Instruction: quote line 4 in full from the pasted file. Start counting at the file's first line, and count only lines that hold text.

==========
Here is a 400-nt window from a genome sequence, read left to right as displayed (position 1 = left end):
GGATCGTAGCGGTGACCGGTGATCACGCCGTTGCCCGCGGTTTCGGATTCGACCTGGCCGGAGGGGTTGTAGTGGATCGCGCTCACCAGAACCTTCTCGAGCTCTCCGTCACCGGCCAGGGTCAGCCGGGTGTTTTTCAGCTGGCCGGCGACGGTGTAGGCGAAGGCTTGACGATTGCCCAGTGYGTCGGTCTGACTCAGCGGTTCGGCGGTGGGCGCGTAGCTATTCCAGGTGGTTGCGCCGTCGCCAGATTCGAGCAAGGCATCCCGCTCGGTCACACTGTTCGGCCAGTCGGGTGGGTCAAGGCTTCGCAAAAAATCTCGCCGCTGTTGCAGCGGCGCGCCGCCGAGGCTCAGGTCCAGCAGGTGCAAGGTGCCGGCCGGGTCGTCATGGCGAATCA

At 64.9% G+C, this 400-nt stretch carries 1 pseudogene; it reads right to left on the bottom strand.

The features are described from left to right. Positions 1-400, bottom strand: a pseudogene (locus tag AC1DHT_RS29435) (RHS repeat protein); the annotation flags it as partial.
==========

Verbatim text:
The features are described from left to right. Positions 1-400, bottom strand: a pseudogene (locus tag AC1DHT_RS29435) (RHS repeat protein); the annotation flags it as partial.